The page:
Two stories: glory and the cross

Just dug out one of my favourite books: Gerhard Forde’s On Being a Theologian of the Cross. I’ve posted on a number of occasions about the theology of the cross, in particular the table in this post which contrasts the theology of the cross with the theology of glory.

The theology of the cross can be a difficult concept to grasp, partly because it is a very subtle and easily misunderstood concept, and partly because the theology of glory comes far more naturally to us. Forde provides a useful explanation in terms of the two stories we can tell ourselves about our lives: the glory story and the cross story.

The glory story

Forde describes this as “the most common overarching story we tell about ourselves”:

We came from glory and are bound for glory. Of course, in between we seem somehow to have gotten derailed – whether by design or accident we don’t quite know – but that is only a temporary inconvenience to be fixed by proper religious effort. What we need is to get back on the “glory road”.

This has a number of variants, of which one of the most common is “the myth of the exiled soul”, in which the soul must seek knowledge, gnosis to escape from its exile, trapped in our bodies, and attain its true destiny.

As Forde observes, the glory story “is a powerful story”, one which we find “attractive and comforting”. Indeed, Christianity itself has frequently proclaimed a form of the glory story, in which the cross becomes a means by which the fallen human soul can attain to the glory for which it was created.

The cross story

By contrast, the theology of the cross refuses to see the cross as merely the means to a glorious end. As Forde puts it:

The theology of the cross arises out of the realization that it is simply disastrous to dissolve the cross in the story of glory.

The cross is not merely one element of another story, the glory story. It “insists on being its own story”; one which “does not allow us to stand by and watch”, but instead “makes us part of its story” so that “the cross becomes our story”.

It should be noted also that the “cross story” is not simply about Jesus’ crucifixion taken in isolation, but is “a shorthand way of intending the entire story culminating in cross and resurrection”.

The cross is “the key to unlocking” that story. It is to become the way by which we understand both God and creation. In Luther’s words, we are brought to look at all things “through suffering and the cross”.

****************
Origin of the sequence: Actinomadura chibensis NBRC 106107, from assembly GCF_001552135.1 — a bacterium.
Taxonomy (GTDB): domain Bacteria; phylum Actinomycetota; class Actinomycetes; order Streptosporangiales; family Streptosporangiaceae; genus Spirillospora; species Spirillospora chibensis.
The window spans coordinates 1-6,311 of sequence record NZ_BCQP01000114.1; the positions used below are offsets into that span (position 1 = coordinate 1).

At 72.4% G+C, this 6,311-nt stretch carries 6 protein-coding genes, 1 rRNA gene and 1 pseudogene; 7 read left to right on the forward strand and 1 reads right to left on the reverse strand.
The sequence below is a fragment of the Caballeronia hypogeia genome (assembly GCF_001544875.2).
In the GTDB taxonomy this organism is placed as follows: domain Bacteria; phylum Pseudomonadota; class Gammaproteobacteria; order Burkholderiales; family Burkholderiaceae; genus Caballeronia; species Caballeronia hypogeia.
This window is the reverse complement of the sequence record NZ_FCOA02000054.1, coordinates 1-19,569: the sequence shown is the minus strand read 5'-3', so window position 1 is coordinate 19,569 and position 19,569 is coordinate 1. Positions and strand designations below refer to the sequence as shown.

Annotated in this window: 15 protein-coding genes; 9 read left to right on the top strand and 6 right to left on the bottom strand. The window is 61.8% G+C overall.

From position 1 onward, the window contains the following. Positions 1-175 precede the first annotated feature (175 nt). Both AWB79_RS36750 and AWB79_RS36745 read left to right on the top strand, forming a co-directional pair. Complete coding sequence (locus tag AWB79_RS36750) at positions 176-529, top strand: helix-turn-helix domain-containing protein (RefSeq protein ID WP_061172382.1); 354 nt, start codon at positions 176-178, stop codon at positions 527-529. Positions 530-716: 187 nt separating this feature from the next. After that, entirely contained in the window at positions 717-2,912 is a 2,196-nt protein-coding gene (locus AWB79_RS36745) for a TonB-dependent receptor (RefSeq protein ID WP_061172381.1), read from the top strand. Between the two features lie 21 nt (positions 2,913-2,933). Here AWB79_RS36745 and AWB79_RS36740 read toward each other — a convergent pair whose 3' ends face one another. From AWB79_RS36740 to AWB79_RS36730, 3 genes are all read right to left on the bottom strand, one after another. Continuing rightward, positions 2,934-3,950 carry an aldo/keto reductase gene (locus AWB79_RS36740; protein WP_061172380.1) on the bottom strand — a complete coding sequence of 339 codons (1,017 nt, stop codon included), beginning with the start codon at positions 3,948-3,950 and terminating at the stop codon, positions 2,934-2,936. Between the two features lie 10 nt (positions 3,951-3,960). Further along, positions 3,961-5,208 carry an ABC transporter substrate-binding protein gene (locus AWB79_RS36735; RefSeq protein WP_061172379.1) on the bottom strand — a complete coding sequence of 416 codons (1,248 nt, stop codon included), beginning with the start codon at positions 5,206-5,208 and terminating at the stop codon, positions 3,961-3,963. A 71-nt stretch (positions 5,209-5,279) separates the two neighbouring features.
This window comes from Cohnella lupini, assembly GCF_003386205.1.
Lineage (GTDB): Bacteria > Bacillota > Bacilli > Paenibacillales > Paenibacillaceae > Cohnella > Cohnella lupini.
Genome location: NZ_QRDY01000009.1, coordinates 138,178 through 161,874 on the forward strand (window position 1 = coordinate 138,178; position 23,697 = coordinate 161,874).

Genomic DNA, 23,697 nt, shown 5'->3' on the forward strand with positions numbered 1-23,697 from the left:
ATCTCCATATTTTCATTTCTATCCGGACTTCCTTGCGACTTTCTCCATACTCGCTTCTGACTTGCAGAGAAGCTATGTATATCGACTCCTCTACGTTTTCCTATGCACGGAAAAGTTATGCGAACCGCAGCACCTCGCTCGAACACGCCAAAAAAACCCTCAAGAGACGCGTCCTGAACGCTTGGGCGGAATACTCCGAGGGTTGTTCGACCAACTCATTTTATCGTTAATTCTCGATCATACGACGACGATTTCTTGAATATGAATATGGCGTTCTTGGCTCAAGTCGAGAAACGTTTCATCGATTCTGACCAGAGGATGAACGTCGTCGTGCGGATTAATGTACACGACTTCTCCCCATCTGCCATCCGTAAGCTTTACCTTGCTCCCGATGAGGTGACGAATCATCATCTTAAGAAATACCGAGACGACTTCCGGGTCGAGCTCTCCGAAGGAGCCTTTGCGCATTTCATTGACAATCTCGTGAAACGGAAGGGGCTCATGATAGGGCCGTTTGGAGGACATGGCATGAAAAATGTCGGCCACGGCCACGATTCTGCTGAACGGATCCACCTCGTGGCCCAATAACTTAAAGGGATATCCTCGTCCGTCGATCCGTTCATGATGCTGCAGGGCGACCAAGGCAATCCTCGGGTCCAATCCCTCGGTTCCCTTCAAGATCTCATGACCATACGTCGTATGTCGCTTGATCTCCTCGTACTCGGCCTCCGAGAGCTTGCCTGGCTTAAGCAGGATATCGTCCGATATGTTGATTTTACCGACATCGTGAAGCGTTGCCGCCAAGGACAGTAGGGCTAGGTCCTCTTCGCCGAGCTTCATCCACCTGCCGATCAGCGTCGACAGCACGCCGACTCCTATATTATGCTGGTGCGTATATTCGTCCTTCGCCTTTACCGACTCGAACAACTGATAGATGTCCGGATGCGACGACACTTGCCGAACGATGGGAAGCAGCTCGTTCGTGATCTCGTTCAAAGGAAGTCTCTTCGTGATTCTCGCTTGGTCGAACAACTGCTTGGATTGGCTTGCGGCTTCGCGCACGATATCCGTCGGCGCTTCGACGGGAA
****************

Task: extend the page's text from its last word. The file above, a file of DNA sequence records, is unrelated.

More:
But at the same time we see that “God vindicated the crucified Jesus by raising him from the dead”:

So the question and the hope comes to us. “If we die with him shall we not also live with him?”

Hence the theology of the cross is, in the end, a theology of hope rather than of despair. But it is a hope that sees suffering and the cross as the only means by which we can know God in this life, rather than as an unwelcome interruption to the “real story” of human and divine glory.

To put it another way: the theology of glory sees glory as the key to understanding the cross (if it takes any account of the cross at all). The theology of the cross sees the cross as the key to understanding glory.

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4 Responses to Two stories: glory and the cross

  1. Mack Ramer says:

    Not sure I understand. You say that the glory story is one “in which the cross becomes a means by which the fallen human soul can attain to the glory for which it was created.” Yet you juxtapose this with the theology of the cross, “a hope that sees suffering and the cross as the only means by which we can know God in this life.”

    Thus, on the one hand we’ve got the cross as a means to the glory for which it was created, i.e. the Beatific Vision. And on the other hand, we’ve got the cross as the means to know God in this life, again the Beatific Vision, insofar as it can be experienced here. So I’m still lost as to the distinction between these two things.

  2. Pingback: Confessing Evangelical » Blog Archive » Cross and glory in Leonard Cohen’s “Hallelujah”

  3. Phil Walker says:

    Mack: the question is whether we think of ourselves as fundamentally on the road from glory to glory, and with just a hiccough in between which needed the cross, or whether we see the cross as the very centre of the purposes of God. [I shall remark, but not elucidate, the obvious application to the BHT’s “John Piper” discussion.] Do we think of knowing God as what we basically deserve, and the cross as the means to that end? Or do we look at the cross and say, The true knowledge of God hangs on that tree? In one, the cross is a means to knowledge of God; in the other, the cross is the knowledge of God. As Luther put it, crux sola est nostra theologia.

    It’s hard to put into words. Read the book. 🙂

  4. Mack Ramer says:

    I think I get it now. I think the confusion was my reading “the glory for which it was created” in an ontological sense, rather than the sense of deserving that it was intended.

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